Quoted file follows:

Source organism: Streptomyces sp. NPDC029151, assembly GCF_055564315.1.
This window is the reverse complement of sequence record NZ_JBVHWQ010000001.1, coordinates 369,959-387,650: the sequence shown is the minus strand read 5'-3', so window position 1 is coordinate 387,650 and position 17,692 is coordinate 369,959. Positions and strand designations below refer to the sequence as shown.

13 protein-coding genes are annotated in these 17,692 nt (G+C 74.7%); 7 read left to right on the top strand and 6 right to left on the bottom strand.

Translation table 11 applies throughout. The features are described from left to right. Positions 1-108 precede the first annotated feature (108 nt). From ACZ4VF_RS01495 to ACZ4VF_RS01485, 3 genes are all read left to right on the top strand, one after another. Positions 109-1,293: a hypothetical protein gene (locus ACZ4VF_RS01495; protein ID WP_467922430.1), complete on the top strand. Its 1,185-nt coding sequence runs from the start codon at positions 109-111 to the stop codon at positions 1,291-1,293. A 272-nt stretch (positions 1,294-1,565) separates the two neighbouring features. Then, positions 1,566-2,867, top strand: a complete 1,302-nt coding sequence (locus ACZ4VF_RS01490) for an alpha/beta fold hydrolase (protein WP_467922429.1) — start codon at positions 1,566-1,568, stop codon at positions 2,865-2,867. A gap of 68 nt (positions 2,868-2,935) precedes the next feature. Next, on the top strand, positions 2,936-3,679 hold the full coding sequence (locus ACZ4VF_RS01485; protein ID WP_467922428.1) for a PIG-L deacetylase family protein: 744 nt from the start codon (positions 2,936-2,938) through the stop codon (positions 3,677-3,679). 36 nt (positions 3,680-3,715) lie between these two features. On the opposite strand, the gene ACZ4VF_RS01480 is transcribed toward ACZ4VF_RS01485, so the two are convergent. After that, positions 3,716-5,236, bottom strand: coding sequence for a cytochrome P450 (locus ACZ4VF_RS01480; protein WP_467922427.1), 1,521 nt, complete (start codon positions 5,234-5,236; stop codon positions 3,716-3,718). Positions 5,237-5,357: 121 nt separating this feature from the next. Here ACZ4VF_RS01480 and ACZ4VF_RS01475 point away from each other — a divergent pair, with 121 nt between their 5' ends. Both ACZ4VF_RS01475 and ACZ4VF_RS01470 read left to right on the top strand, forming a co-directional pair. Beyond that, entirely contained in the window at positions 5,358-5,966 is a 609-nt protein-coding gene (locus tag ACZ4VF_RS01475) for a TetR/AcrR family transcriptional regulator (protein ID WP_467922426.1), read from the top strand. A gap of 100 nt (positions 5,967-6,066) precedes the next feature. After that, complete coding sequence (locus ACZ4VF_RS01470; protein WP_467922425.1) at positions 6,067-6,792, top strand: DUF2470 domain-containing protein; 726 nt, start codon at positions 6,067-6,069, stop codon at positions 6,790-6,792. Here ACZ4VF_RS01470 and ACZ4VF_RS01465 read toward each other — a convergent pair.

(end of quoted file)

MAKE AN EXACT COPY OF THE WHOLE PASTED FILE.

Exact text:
Source organism: Streptomyces sp. NPDC029151, assembly GCF_055564315.1.
This window is the reverse complement of sequence record NZ_JBVHWQ010000001.1, coordinates 369,959-387,650: the sequence shown is the minus strand read 5'-3', so window position 1 is coordinate 387,650 and position 17,692 is coordinate 369,959. Positions and strand designations below refer to the sequence as shown.

13 protein-coding genes are annotated in these 17,692 nt (G+C 74.7%); 7 read left to right on the top strand and 6 right to left on the bottom strand.

Translation table 11 applies throughout. The features are described from left to right. Positions 1-108 precede the first annotated feature (108 nt). From ACZ4VF_RS01495 to ACZ4VF_RS01485, 3 genes are all read left to right on the top strand, one after another. Positions 109-1,293: a hypothetical protein gene (locus ACZ4VF_RS01495; protein ID WP_467922430.1), complete on the top strand. Its 1,185-nt coding sequence runs from the start codon at positions 109-111 to the stop codon at positions 1,291-1,293. A 272-nt stretch (positions 1,294-1,565) separates the two neighbouring features. Then, positions 1,566-2,867, top strand: a complete 1,302-nt coding sequence (locus ACZ4VF_RS01490) for an alpha/beta fold hydrolase (protein WP_467922429.1) — start codon at positions 1,566-1,568, stop codon at positions 2,865-2,867. A gap of 68 nt (positions 2,868-2,935) precedes the next feature. Next, on the top strand, positions 2,936-3,679 hold the full coding sequence (locus ACZ4VF_RS01485; protein ID WP_467922428.1) for a PIG-L deacetylase family protein: 744 nt from the start codon (positions 2,936-2,938) through the stop codon (positions 3,677-3,679). 36 nt (positions 3,680-3,715) lie between these two features. On the opposite strand, the gene ACZ4VF_RS01480 is transcribed toward ACZ4VF_RS01485, so the two are convergent. After that, positions 3,716-5,236, bottom strand: coding sequence for a cytochrome P450 (locus ACZ4VF_RS01480; protein WP_467922427.1), 1,521 nt, complete (start codon positions 5,234-5,236; stop codon positions 3,716-3,718). Positions 5,237-5,357: 121 nt separating this feature from the next. Here ACZ4VF_RS01480 and ACZ4VF_RS01475 point away from each other — a divergent pair, with 121 nt between their 5' ends. Both ACZ4VF_RS01475 and ACZ4VF_RS01470 read left to right on the top strand, forming a co-directional pair. Beyond that, entirely contained in the window at positions 5,358-5,966 is a 609-nt protein-coding gene (locus tag ACZ4VF_RS01475) for a TetR/AcrR family transcriptional regulator (protein ID WP_467922426.1), read from the top strand. A gap of 100 nt (positions 5,967-6,066) precedes the next feature. After that, complete coding sequence (locus ACZ4VF_RS01470; protein WP_467922425.1) at positions 6,067-6,792, top strand: DUF2470 domain-containing protein; 726 nt, start codon at positions 6,067-6,069, stop codon at positions 6,790-6,792. Here ACZ4VF_RS01470 and ACZ4VF_RS01465 read toward each other — a convergent pair.